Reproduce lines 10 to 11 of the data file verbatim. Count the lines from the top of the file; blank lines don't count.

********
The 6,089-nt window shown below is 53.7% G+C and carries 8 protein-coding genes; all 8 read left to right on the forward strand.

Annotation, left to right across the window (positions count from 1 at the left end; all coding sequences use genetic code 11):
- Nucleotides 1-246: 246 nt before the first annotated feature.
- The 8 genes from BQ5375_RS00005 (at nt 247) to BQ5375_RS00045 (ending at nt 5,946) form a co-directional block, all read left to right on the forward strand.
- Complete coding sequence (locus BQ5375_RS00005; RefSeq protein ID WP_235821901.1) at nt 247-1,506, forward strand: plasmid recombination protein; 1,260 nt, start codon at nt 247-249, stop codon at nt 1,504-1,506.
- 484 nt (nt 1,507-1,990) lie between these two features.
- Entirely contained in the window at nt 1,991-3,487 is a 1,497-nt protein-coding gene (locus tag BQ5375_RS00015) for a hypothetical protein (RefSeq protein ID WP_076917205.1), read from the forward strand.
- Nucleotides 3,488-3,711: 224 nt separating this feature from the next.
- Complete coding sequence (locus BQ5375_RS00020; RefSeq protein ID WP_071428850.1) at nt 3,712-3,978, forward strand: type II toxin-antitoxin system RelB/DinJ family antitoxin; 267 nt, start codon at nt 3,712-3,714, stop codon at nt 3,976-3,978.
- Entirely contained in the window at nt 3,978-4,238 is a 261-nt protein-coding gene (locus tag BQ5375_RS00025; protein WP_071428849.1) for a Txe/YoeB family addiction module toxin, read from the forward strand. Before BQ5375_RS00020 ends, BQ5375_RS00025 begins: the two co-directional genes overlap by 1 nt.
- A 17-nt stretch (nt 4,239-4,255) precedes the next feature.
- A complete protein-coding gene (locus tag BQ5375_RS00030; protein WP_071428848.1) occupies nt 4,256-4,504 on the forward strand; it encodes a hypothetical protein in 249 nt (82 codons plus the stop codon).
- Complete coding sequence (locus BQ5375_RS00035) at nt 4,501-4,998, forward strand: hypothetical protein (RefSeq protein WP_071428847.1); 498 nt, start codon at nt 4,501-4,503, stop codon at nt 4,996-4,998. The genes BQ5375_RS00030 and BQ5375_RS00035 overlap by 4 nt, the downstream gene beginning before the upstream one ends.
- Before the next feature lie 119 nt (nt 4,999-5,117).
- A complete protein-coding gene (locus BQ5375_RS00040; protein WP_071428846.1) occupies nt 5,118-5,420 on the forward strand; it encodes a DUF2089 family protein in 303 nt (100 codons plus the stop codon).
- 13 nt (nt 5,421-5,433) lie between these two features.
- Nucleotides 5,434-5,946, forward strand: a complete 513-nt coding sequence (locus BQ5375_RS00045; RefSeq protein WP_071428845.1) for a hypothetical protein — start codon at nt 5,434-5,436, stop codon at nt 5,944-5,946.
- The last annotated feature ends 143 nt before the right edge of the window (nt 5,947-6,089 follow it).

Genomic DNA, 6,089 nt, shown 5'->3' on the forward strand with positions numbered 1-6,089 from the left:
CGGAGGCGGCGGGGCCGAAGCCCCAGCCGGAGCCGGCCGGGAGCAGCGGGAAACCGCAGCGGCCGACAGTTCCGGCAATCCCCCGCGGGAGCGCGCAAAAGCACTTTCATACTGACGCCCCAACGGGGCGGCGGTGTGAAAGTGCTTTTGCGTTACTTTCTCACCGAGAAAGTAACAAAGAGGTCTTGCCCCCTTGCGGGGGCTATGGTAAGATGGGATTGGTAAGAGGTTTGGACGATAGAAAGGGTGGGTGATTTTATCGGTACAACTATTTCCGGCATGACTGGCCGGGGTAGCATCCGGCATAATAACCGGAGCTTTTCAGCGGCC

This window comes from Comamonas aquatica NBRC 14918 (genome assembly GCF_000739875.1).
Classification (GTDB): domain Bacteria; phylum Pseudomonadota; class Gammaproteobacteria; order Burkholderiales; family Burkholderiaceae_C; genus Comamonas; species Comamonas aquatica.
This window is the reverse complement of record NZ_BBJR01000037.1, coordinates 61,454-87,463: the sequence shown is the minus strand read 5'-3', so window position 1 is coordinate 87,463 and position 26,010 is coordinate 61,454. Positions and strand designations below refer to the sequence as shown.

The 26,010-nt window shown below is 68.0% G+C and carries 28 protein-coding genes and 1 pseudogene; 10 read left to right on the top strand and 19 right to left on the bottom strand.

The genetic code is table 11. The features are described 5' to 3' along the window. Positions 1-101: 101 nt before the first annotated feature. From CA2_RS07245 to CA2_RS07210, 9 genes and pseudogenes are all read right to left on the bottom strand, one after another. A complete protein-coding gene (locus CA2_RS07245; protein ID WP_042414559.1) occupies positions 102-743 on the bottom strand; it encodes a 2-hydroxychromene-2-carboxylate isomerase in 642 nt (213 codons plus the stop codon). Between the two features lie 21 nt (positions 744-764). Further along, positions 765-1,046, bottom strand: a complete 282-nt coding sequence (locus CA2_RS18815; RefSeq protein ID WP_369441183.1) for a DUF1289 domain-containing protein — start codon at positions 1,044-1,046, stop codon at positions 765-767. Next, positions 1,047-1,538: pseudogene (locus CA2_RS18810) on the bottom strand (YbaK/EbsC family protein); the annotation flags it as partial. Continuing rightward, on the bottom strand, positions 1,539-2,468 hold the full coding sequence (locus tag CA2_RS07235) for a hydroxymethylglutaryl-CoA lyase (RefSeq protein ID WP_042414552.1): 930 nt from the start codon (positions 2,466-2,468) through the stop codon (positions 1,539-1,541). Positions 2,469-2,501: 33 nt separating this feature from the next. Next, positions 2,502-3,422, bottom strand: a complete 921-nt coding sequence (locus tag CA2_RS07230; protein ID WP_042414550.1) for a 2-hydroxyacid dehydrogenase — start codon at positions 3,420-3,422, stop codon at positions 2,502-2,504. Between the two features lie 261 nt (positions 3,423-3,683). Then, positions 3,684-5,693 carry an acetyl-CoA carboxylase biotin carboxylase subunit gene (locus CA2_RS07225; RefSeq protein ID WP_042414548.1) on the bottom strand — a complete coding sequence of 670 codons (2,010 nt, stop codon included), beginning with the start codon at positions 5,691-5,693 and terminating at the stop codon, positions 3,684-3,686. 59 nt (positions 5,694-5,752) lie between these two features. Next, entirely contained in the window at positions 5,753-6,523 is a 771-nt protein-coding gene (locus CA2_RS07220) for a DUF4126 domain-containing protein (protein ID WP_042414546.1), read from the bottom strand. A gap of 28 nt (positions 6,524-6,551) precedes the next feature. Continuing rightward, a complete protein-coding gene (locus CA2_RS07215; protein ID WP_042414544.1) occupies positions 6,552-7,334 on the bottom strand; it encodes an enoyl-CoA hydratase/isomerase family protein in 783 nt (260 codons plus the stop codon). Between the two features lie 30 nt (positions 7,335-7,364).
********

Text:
- Entirely contained in the window at nt 3,978-4,238 is a 261-nt protein-coding gene (locus tag BQ5375_RS00025; protein WP_071428849.1) for a Txe/YoeB family addiction module toxin, read from the forward strand. Before BQ5375_RS00020 ends, BQ5375_RS00025 begins: the two co-directional genes overlap by 1 nt.
- A 17-nt stretch (nt 4,239-4,255) precedes the next feature.